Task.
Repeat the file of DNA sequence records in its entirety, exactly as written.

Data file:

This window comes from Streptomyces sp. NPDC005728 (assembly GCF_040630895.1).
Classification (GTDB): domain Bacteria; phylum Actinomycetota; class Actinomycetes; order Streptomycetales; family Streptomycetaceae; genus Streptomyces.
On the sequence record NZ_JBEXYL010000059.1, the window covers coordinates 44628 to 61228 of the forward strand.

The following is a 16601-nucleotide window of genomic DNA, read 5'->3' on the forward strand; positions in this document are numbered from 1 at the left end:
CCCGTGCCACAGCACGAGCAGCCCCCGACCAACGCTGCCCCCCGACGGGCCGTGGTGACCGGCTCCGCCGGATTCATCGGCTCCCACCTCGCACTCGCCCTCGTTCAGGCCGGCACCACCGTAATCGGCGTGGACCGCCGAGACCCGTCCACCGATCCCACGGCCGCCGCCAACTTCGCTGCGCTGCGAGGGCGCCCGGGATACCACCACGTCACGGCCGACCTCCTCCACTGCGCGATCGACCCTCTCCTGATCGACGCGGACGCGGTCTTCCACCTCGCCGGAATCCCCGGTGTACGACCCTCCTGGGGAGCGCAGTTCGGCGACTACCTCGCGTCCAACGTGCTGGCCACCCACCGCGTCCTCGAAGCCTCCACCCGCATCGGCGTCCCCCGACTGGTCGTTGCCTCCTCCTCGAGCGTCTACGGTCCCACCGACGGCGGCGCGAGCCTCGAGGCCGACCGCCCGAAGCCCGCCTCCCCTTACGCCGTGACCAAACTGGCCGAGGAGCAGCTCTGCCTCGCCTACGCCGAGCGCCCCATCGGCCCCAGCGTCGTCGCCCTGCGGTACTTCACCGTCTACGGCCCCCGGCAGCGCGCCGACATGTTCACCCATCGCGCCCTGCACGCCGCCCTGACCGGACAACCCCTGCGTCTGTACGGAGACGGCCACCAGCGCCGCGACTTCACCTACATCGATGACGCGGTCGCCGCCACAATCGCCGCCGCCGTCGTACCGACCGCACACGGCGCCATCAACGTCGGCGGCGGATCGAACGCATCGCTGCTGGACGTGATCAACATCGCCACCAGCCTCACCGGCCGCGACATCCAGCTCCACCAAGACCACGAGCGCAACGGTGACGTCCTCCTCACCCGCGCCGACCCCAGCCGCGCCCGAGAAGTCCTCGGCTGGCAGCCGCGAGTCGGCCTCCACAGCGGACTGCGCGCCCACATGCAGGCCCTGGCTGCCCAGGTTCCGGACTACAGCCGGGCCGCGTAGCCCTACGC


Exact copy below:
This window comes from Streptomyces sp. NPDC005728 (assembly GCF_040630895.1).
Classification (GTDB): domain Bacteria; phylum Actinomycetota; class Actinomycetes; order Streptomycetales; family Streptomycetaceae; genus Streptomyces.
On the sequence record NZ_JBEXYL010000059.1, the window covers coordinates 44628 to 61228 of the forward strand.

The following is a 16601-nucleotide window of genomic DNA, read 5'->3' on the forward strand; positions in this document are numbered from 1 at the left end:
CCCGTGCCACAGCACGAGCAGCCCCCGACCAACGCTGCCCCCCGACGGGCCGTGGTGACCGGCTCCGCCGGATTCATCGGCTCCCACCTCGCACTCGCCCTCGTTCAGGCCGGCACCACCGTAATCGGCGTGGACCGCCGAGACCCGTCCACCGATCCCACGGCCGCCGCCAACTTCGCTGCGCTGCGAGGGCGCCCGGGATACCACCACGTCACGGCCGACCTCCTCCACTGCGCGATCGACCCTCTCCTGATCGACGCGGACGCGGTCTTCCACCTCGCCGGAATCCCCGGTGTACGACCCTCCTGGGGAGCGCAGTTCGGCGACTACCTCGCGTCCAACGTGCTGGCCACCCACCGCGTCCTCGAAGCCTCCACCCGCATCGGCGTCCCCCGACTGGTCGTTGCCTCCTCCTCGAGCGTCTACGGTCCCACCGACGGCGGCGCGAGCCTCGAGGCCGACCGCCCGAAGCCCGCCTCCCCTTACGCCGTGACCAAACTGGCCGAGGAGCAGCTCTGCCTCGCCTACGCCGAGCGCCCCATCGGCCCCAGCGTCGTCGCCCTGCGGTACTTCACCGTCTACGGCCCCCGGCAGCGCGCCGACATGTTCACCCATCGCGCCCTGCACGCCGCCCTGACCGGACAACCCCTGCGTCTGTACGGAGACGGCCACCAGCGCCGCGACTTCACCTACATCGATGACGCGGTCGCCGCCACAATCGCCGCCGCCGTCGTACCGACCGCACACGGCGCCATCAACGTCGGCGGCGGATCGAACGCATCGCTGCTGGACGTGATCAACATCGCCACCAGCCTCACCGGCCGCGACATCCAGCTCCACCAAGACCACGAGCGCAACGGTGACGTCCTCCTCACCCGCGCCGACCCCAGCCGCGCCCGAGAAGTCCTCGGCTGGCAGCCGCGAGTCGGCCTCCACAGCGGACTGCGCGCCCACATGCAGGCCCTGGCTGCCCAGGTTCCGGACTACAGCCGGGCCGCGTAGCCCTACGC